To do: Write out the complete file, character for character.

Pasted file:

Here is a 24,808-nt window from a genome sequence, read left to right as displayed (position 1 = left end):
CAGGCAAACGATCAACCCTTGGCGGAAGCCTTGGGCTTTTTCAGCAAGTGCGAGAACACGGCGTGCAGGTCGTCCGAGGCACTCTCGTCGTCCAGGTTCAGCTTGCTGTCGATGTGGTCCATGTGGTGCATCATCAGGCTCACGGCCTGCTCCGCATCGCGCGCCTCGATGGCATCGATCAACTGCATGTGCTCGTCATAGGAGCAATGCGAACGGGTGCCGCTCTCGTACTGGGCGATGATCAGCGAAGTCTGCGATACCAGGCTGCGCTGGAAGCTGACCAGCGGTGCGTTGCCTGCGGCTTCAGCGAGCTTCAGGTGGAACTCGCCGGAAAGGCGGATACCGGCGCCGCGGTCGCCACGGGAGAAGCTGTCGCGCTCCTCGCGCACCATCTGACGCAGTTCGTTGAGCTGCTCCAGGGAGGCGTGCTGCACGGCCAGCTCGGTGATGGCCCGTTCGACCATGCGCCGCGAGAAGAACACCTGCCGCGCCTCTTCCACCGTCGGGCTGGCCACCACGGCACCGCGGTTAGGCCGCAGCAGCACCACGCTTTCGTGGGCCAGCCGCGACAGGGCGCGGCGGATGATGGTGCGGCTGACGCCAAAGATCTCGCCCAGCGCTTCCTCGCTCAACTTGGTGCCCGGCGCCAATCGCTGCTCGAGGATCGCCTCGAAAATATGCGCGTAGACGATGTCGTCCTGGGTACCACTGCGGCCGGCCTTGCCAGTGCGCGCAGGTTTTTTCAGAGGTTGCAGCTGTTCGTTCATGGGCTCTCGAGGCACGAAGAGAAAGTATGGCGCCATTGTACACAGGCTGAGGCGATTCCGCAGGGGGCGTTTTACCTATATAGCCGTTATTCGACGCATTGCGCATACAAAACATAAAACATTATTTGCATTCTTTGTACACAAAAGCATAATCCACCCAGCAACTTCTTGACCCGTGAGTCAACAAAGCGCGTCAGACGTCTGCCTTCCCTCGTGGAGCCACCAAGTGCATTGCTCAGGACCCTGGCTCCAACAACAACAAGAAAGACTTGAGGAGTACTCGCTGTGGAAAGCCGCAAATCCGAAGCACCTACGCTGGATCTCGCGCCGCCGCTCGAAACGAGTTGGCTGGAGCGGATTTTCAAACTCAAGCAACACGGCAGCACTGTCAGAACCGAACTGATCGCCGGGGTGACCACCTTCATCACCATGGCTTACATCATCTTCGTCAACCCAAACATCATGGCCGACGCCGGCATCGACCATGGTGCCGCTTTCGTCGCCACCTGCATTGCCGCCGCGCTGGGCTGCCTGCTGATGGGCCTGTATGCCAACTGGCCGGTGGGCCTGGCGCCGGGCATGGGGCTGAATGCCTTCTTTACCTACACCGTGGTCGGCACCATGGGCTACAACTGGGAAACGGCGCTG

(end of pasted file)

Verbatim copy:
Here is a 24,808-nt window from a genome sequence, read left to right as displayed (position 1 = left end):
CAGGCAAACGATCAACCCTTGGCGGAAGCCTTGGGCTTTTTCAGCAAGTGCGAGAACACGGCGTGCAGGTCGTCCGAGGCACTCTCGTCGTCCAGGTTCAGCTTGCTGTCGATGTGGTCCATGTGGTGCATCATCAGGCTCACGGCCTGCTCCGCATCGCGCGCCTCGATGGCATCGATCAACTGCATGTGCTCGTCATAGGAGCAATGCGAACGGGTGCCGCTCTCGTACTGGGCGATGATCAGCGAAGTCTGCGATACCAGGCTGCGCTGGAAGCTGACCAGCGGTGCGTTGCCTGCGGCTTCAGCGAGCTTCAGGTGGAACTCGCCGGAAAGGCGGATACCGGCGCCGCGGTCGCCACGGGAGAAGCTGTCGCGCTCCTCGCGCACCATCTGACGCAGTTCGTTGAGCTGCTCCAGGGAGGCGTGCTGCACGGCCAGCTCGGTGATGGCCCGTTCGACCATGCGCCGCGAGAAGAACACCTGCCGCGCCTCTTCCACCGTCGGGCTGGCCACCACGGCACCGCGGTTAGGCCGCAGCAGCACCACGCTTTCGTGGGCCAGCCGCGACAGGGCGCGGCGGATGATGGTGCGGCTGACGCCAAAGATCTCGCCCAGCGCTTCCTCGCTCAACTTGGTGCCCGGCGCCAATCGCTGCTCGAGGATCGCCTCGAAAATATGCGCGTAGACGATGTCGTCCTGGGTACCACTGCGGCCGGCCTTGCCAGTGCGCGCAGGTTTTTTCAGAGGTTGCAGCTGTTCGTTCATGGGCTCTCGAGGCACGAAGAGAAAGTATGGCGCCATTGTACACAGGCTGAGGCGATTCCGCAGGGGGCGTTTTACCTATATAGCCGTTATTCGACGCATTGCGCATACAAAACATAAAACATTATTTGCATTCTTTGTACACAAAAGCATAATCCACCCAGCAACTTCTTGACCCGTGAGTCAACAAAGCGCGTCAGACGTCTGCCTTCCCTCGTGGAGCCACCAAGTGCATTGCTCAGGACCCTGGCTCCAACAACAACAAGAAAGACTTGAGGAGTACTCGCTGTGGAAAGCCGCAAATCCGAAGCACCTACGCTGGATCTCGCGCCGCCGCTCGAAACGAGTTGGCTGGAGCGGATTTTCAAACTCAAGCAACACGGCAGCACTGTCAGAACCGAACTGATCGCCGGGGTGACCACCTTCATCACCATGGCTTACATCATCTTCGTCAACCCAAACATCATGGCCGACGCCGGCATCGACCATGGTGCCGCTTTCGTCGCCACCTGCATTGCCGCCGCGCTGGGCTGCCTGCTGATGGGCCTGTATGCCAACTGGCCGGTGGGCCTGGCGCCGGGCATGGGGCTGAATGCCTTCTTTACCTACACCGTGGTCGGCACCATGGGCTACAACTGGGAAACGGCGCTG